Organized Opposition: The Anti-Federalist Political Network

  • Michael J. FaberEmail author
  • Robi Ragan
Part of the Studies in Public Choice book series (SIPC, volume 39)


The Anti-Federalists, as the losers of the debate over ratification, have frequently been portrayed as petty obstructionists who had no answer to the Federalist argument for the Constitution. More recently, scholars have placed more emphasis on strategic aspects of the debate; the success of the Constitution owes a great deal to strategic considerations and to the superior political network of its supporters. The disparity in the degree of cooperation and coordination of each of their political organizations, however, has never been systematically examined. In this paper, we conduct a quantitative investigation into this question. We construct a simple measure of the organization of the Anti-Federalists, the spread of published newspaper essays, to examine the extent and development of their political network during the debates over ratification, from September 1787 through July 1788. Using data on the reprinting of essays in support of or in opposition to the Constitution, we examine the dissemination of Federalist versus Anti-Federalist arguments. We use network analysis techniques to determine the extent of national cooperation of newspapers sympathetic to each side. Our results suggest that although the Anti-Federalist network was not as strong at the beginning of the debate, they became better organized in late 1787, only to begin to crumble early the following year.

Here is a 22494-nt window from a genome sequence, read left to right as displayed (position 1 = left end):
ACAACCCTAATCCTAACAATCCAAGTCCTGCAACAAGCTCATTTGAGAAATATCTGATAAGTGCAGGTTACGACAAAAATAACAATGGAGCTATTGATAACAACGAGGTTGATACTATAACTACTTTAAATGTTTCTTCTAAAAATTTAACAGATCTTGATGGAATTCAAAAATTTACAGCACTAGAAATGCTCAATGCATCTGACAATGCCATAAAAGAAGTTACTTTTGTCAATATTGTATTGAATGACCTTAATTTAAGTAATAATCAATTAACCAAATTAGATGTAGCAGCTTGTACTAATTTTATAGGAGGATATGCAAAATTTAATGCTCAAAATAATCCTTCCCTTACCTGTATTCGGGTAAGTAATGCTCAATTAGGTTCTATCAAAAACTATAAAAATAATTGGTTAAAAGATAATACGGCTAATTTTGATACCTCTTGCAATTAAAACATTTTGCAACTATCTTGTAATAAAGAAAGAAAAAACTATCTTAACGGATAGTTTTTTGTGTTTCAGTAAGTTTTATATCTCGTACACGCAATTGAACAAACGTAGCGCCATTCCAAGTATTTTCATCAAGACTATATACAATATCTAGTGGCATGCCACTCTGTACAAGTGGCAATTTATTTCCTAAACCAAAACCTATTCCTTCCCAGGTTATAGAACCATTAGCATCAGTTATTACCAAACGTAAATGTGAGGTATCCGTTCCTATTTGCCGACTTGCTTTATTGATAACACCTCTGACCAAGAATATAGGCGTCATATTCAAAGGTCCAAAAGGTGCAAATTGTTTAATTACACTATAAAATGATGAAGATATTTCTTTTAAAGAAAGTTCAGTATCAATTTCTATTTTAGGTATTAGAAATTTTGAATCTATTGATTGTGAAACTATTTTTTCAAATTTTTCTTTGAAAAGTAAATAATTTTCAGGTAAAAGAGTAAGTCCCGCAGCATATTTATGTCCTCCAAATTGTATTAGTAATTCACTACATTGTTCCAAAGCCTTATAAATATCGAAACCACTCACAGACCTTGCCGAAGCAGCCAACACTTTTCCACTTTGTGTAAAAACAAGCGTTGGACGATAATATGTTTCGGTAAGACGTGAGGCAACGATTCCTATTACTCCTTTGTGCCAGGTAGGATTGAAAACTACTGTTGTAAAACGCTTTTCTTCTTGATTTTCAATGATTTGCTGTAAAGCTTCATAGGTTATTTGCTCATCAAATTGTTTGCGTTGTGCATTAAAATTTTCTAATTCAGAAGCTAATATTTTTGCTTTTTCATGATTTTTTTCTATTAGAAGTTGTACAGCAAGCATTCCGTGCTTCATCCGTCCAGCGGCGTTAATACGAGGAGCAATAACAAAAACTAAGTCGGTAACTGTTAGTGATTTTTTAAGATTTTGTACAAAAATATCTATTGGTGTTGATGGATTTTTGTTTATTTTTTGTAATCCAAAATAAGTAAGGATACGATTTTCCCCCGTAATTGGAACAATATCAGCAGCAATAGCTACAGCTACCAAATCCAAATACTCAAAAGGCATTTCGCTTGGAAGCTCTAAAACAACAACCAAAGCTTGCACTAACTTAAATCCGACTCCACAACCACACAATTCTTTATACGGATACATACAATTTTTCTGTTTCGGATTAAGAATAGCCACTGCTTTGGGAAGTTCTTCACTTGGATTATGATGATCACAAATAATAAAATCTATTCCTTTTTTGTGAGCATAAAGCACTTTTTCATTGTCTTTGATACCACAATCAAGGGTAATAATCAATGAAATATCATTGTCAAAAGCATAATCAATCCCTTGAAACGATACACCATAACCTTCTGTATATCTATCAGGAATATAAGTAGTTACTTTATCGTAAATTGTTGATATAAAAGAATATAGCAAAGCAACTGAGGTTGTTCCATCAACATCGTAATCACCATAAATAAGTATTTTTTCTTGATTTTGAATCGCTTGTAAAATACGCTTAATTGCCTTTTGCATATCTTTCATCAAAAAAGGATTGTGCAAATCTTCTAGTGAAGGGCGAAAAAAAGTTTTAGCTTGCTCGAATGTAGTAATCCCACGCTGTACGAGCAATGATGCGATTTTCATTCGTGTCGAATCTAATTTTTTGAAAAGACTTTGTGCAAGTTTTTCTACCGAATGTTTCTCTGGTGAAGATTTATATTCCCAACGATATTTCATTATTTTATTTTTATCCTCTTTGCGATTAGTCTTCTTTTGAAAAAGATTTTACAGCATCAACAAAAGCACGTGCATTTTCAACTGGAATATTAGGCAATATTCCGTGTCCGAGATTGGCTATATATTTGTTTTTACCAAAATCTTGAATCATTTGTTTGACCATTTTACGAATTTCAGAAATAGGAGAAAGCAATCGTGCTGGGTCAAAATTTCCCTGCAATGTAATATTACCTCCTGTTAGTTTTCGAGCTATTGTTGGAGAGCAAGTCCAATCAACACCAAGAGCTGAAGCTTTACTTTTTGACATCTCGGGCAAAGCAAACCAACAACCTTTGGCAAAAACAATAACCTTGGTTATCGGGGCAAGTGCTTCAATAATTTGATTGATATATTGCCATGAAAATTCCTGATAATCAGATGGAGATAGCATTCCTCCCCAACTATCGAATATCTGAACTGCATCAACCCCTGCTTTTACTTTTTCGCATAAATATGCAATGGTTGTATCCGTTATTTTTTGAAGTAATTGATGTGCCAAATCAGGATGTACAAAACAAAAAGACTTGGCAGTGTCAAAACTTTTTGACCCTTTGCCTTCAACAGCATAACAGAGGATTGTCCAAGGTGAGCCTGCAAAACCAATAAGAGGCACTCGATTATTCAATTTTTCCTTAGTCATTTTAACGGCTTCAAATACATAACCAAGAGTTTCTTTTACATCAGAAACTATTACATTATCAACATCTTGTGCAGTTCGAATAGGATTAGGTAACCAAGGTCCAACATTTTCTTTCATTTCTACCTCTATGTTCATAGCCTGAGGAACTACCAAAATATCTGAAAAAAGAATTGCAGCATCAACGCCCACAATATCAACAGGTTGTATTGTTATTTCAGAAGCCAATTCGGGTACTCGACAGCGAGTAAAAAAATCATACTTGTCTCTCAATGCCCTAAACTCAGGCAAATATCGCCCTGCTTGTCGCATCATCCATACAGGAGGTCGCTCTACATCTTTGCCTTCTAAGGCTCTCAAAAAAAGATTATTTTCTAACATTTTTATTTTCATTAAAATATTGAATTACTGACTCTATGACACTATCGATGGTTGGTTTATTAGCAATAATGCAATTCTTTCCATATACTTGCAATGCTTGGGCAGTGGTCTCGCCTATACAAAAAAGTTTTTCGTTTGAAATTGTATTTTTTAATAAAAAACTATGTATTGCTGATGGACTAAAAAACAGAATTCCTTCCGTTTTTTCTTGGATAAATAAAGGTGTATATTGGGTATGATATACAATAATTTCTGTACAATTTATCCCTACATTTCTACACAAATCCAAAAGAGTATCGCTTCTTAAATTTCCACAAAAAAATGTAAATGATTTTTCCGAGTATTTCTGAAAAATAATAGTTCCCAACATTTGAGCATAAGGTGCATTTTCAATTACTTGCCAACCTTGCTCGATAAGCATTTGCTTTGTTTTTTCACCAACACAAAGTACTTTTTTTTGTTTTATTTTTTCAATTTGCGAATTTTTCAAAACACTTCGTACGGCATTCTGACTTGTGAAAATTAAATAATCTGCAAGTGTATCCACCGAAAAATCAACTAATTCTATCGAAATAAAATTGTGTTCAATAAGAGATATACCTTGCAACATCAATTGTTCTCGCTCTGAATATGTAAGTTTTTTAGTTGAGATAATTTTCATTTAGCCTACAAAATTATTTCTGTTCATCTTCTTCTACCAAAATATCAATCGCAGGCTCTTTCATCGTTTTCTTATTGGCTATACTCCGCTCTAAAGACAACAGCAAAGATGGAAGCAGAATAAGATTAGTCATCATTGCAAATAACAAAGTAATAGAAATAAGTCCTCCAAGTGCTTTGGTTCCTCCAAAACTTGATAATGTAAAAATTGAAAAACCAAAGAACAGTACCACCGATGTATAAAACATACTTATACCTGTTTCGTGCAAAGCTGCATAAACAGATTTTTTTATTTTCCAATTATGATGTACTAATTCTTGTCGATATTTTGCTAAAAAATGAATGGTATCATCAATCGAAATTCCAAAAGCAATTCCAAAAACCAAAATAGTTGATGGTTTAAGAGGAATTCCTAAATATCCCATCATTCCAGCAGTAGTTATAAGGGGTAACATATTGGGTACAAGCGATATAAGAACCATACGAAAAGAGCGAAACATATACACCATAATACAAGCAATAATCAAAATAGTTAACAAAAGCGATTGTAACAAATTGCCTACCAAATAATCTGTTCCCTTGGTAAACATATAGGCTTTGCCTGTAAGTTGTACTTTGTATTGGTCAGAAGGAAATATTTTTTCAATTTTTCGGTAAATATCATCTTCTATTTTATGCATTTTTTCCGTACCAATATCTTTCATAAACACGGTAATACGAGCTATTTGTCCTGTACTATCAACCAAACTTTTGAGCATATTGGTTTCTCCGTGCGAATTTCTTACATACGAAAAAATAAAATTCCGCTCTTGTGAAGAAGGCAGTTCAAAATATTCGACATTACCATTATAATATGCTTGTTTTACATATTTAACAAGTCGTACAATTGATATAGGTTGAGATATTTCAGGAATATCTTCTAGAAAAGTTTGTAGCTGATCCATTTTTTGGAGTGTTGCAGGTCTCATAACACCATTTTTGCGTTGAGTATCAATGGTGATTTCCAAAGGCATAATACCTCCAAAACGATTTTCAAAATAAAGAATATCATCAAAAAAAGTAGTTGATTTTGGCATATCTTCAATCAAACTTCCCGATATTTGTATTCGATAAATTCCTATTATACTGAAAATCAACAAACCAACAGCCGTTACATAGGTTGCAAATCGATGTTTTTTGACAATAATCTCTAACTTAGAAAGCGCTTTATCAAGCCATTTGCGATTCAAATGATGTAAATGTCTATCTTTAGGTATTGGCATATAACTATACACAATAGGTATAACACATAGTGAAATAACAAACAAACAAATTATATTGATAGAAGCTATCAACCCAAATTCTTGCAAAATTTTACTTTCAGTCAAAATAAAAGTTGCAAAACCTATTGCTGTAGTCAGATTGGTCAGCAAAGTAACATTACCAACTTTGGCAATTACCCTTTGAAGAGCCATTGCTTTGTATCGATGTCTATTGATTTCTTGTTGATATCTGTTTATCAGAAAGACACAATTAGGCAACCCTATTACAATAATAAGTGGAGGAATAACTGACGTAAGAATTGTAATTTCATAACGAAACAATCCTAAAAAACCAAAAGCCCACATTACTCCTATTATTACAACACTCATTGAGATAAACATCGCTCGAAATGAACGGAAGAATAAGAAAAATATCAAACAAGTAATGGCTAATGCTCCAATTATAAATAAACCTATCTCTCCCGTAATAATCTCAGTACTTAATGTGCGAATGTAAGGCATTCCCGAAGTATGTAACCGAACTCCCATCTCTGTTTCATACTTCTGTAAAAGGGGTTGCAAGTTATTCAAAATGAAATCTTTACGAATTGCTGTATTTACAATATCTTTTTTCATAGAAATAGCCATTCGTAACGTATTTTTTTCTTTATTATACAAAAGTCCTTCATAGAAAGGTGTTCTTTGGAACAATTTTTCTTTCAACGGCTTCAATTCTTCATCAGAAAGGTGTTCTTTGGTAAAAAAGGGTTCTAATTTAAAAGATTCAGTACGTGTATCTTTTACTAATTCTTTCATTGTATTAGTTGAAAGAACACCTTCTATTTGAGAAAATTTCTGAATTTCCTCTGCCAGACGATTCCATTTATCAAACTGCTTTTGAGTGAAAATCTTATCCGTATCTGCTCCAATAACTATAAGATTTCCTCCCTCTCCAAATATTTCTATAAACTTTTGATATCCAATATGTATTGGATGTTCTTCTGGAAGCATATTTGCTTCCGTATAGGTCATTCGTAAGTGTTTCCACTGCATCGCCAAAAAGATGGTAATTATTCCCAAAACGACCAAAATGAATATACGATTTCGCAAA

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Copyright information

© Springer Nature Switzerland AG 2019

Authors and Affiliations

  1. 1.Texas State UniversitySan MarcosUSA
  2. 2.Mercer UniversityMaconUSA

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